The Fresh Loaf

News & Information for Amateur Bakers and Artisan Bread Enthusiasts

Susans Norwich sourdough bread

caviar's picture

Susans Norwich sourdough bread

I recently baked Susan's wonderful Norwich bread trying to follow her recipe as closley as possible with two exceptions. I used a starter (100%) made with whole wheat flour as that is what I have been using lately and I also made two batards using brotforms, one with 64 oz (volume) capacity and one with 80 oz. Both times I ended up with the loaves spreading out a lot before I scored them. The scoring didn't seem to make any difference in the shape before baking.

When I mixed the dough before adding salt the dough was very dense and stuck to the paddle  and wouldn't combine so I added water a little at a time until it would. After a 30 min. autolase and addiung salt I had a similar problem with the dough clinging to the dough hook even at medium (3) speed on the KA mixer so I added more water until it would spread out and stick to bottom at least.
After about 4 min. the first time I made it and after about 6 min. the second time I scraped the sticky and slack dough into the bowl and put it into my home made proofing box ( thanks to people from TFL) I stretched and folded as best I could in the bowl as suggested. This would pick up the and of course I had to use a scraper to lift. The dough did have a firme feel to it but the next time for folding the dough had not risen  or pulled together at all and didnt seem any different after folding than after the first fold. The first time I made the bread I hadto refrigerate it because of time constraints after 1 1/2 hours in the proofer.

Both bread attempts flattened out after tipping them out of the brotforms onto the parchment and peel. Both times it took a while before they loosened from the brotforms. I sprayed them with oil and dusted them with the combo of rice and AP flour. One of the loaves took a little mor persuasion to loosed up. This one flattened more than the others. My oven heats about 25 deg high so the second time I adjusted the temp to that condition. The first batch ended up with a harder crust and a little darker color. The bread tastes really great, has nice color but shows fewer and smaller holes.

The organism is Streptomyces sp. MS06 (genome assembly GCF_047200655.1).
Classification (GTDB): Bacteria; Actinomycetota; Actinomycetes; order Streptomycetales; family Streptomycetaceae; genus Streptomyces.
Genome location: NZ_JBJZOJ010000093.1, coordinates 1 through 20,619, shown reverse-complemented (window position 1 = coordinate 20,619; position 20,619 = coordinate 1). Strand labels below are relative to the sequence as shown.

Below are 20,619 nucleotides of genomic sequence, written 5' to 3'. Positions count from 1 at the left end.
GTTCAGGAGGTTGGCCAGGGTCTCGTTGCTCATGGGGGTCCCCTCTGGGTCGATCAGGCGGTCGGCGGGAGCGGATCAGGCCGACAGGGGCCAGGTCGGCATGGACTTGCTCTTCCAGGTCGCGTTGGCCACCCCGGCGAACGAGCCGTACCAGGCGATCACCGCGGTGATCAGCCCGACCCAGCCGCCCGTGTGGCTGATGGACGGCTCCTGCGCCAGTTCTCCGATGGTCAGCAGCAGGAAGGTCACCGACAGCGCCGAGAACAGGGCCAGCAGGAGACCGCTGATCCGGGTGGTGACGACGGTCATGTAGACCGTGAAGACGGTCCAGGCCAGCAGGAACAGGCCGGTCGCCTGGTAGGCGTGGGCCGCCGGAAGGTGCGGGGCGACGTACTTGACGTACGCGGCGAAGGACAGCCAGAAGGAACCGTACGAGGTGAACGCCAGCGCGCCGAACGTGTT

After trying to find some snswers to the flattening on this and otherweb sites I searched Susan's web site for the recipe. I had printed it I think from TFL one time. There was one change I noticed right away that was she included a desired dough temp of 76 F. I the one I had printed previously the only reference was that the water added shoul be 74F. My house is usually about 68 deg.

 Could this make that much difference? The dough was quite floppy when shaped.

Niashi's picture

This recipe I've used exclusively, so I have some experience with the dough.

I am using Susans recipe for starter and my house temp is higher than yours (approx 80 due to all the cooking I do).

This is a very wet dough and so it will be very slack (throughout the entire process). I haven't used a KA mixer in a very long time, I personally have a Bosch mixer and I use the plastic bowl with wet doughs such as this.

At first when combining the dough should be a bit dense and very tacky and definitely sticks to my dough hook. After it autolyses, some gluten should develop, but not fully. In all examples of cooking with this recipe, I never had to alter any amounts of the recipe.

I continue to mix, but because my Bosch is powerful (if I worry that I am mixing for too long, I will take the temperature of the dough), I do give the dough some rest time during the second mix. In her recipe, she provides a link for the windowpane test for gluten. I mix until I develop the medium gluten stated in the recipe (since this is the most important part of that step). When I pull it out to put it in my container for first fermentation, the dough is very slack and sticky, but also elastic.

I use a long but short disposable throw-away Glad plastic container for first fermentation. I spray with cooking oil. My dough ends up producing the same look/texture as shown in her video of the folding. I have found at this stage, yes it is still very slack, tacky but not sticky. I don't end up with bits of dough on my hands like when I transferred from the mixer to the container.



I am actually about to make a fresh batch of this recipe. If you would like, I can take extensive photos of the entire process for you.

*EDIT* I realize that it may take you a while before getting to this post, so just to be safe, I will just go ahead and photo-document for you. The entire process is long, so you won't see any photos until much later, unless you want me to post while I wait for fermentation and proofing, then post the final results at the end.

caviar's picture